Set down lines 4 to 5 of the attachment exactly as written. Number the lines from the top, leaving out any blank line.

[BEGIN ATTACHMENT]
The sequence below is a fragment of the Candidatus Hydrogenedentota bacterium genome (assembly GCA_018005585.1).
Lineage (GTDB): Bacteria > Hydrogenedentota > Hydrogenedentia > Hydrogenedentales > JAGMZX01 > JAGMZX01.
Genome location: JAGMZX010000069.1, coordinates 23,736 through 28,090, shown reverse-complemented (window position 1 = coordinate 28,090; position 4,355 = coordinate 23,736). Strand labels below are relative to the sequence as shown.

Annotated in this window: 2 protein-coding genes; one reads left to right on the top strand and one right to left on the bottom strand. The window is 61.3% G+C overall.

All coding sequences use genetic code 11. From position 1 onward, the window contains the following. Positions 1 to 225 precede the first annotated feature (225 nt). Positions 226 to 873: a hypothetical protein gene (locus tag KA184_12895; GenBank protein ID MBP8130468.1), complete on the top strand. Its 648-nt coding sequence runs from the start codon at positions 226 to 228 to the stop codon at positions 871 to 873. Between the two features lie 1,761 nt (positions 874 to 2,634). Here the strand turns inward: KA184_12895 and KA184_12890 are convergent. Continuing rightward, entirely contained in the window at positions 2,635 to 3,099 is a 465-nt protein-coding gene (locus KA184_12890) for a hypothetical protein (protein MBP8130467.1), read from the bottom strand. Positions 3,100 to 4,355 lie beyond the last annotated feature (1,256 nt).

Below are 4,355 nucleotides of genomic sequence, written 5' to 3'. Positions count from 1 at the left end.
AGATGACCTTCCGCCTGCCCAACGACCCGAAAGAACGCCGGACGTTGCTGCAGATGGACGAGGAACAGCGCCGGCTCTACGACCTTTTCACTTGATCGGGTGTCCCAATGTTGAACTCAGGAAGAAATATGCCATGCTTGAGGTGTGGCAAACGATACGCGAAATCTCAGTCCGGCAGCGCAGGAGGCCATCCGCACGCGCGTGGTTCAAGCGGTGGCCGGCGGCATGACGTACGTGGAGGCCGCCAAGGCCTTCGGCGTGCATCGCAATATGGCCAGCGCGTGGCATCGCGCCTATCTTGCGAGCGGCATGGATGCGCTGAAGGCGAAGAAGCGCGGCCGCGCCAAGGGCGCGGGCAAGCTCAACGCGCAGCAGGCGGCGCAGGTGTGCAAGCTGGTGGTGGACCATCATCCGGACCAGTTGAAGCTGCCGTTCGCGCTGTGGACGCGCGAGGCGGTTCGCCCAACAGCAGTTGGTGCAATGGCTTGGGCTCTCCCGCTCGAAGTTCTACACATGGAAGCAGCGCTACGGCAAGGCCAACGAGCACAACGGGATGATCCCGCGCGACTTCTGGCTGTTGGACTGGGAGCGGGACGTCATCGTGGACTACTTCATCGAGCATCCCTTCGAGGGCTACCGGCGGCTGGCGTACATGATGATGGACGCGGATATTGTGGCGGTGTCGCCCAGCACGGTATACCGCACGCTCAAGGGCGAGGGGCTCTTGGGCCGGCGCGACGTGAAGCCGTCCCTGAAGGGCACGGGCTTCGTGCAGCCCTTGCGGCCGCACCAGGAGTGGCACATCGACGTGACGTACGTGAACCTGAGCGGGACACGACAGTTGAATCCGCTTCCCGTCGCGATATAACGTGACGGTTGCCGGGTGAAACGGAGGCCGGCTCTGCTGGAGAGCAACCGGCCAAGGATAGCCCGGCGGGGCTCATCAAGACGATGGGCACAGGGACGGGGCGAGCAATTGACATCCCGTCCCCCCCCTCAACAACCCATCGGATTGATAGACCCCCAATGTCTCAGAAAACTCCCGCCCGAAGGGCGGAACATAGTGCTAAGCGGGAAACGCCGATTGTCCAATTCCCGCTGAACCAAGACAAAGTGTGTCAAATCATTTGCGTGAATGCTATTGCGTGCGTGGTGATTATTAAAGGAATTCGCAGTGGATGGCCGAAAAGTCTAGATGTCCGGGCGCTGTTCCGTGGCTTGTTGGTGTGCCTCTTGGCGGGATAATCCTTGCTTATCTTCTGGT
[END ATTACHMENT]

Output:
Annotated in this window: 2 protein-coding genes; one reads left to right on the top strand and one right to left on the bottom strand. The window is 61.3% G+C overall.

All coding sequences use genetic code 11. From position 1 onward, the window contains the following. Positions 1 to 225 precede the first annotated feature (225 nt). Positions 226 to 873: a hypothetical protein gene (locus tag KA184_12895; GenBank protein ID MBP8130468.1), complete on the top strand. Its 648-nt coding sequence runs from the start codon at positions 226 to 228 to the stop codon at positions 871 to 873. Between the two features lie 1,761 nt (positions 874 to 2,634). Here the strand turns inward: KA184_12895 and KA184_12890 are convergent. Continuing rightward, entirely contained in the window at positions 2,635 to 3,099 is a 465-nt protein-coding gene (locus KA184_12890) for a hypothetical protein (protein MBP8130467.1), read from the bottom strand. Positions 3,100 to 4,355 lie beyond the last annotated feature (1,256 nt).